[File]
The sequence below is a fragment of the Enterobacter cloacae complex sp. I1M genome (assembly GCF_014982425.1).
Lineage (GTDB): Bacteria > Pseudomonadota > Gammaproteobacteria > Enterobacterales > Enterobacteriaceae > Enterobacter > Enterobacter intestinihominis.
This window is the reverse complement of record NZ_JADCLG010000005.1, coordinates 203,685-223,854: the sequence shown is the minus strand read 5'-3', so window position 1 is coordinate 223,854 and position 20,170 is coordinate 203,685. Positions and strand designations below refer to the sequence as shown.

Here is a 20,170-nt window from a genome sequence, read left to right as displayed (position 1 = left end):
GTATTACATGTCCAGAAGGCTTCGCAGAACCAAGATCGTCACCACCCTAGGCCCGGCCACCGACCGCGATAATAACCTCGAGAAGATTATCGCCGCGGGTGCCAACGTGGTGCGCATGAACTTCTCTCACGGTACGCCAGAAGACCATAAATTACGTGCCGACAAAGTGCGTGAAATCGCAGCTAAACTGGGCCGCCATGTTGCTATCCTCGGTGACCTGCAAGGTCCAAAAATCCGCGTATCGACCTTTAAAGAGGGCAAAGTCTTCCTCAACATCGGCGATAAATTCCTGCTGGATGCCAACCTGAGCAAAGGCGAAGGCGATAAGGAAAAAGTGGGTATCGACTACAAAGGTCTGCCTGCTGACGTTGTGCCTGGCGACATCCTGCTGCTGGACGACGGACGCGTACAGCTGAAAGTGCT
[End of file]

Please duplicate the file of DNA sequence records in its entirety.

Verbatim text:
The sequence below is a fragment of the Enterobacter cloacae complex sp. I1M genome (assembly GCF_014982425.1).
Lineage (GTDB): Bacteria > Pseudomonadota > Gammaproteobacteria > Enterobacterales > Enterobacteriaceae > Enterobacter > Enterobacter intestinihominis.
This window is the reverse complement of record NZ_JADCLG010000005.1, coordinates 203,685-223,854: the sequence shown is the minus strand read 5'-3', so window position 1 is coordinate 223,854 and position 20,170 is coordinate 203,685. Positions and strand designations below refer to the sequence as shown.

Here is a 20,170-nt window from a genome sequence, read left to right as displayed (position 1 = left end):
GTATTACATGTCCAGAAGGCTTCGCAGAACCAAGATCGTCACCACCCTAGGCCCGGCCACCGACCGCGATAATAACCTCGAGAAGATTATCGCCGCGGGTGCCAACGTGGTGCGCATGAACTTCTCTCACGGTACGCCAGAAGACCATAAATTACGTGCCGACAAAGTGCGTGAAATCGCAGCTAAACTGGGCCGCCATGTTGCTATCCTCGGTGACCTGCAAGGTCCAAAAATCCGCGTATCGACCTTTAAAGAGGGCAAAGTCTTCCTCAACATCGGCGATAAATTCCTGCTGGATGCCAACCTGAGCAAAGGCGAAGGCGATAAGGAAAAAGTGGGTATCGACTACAAAGGTCTGCCTGCTGACGTTGTGCCTGGCGACATCCTGCTGCTGGACGACGGACGCGTACAGCTGAAAGTGCT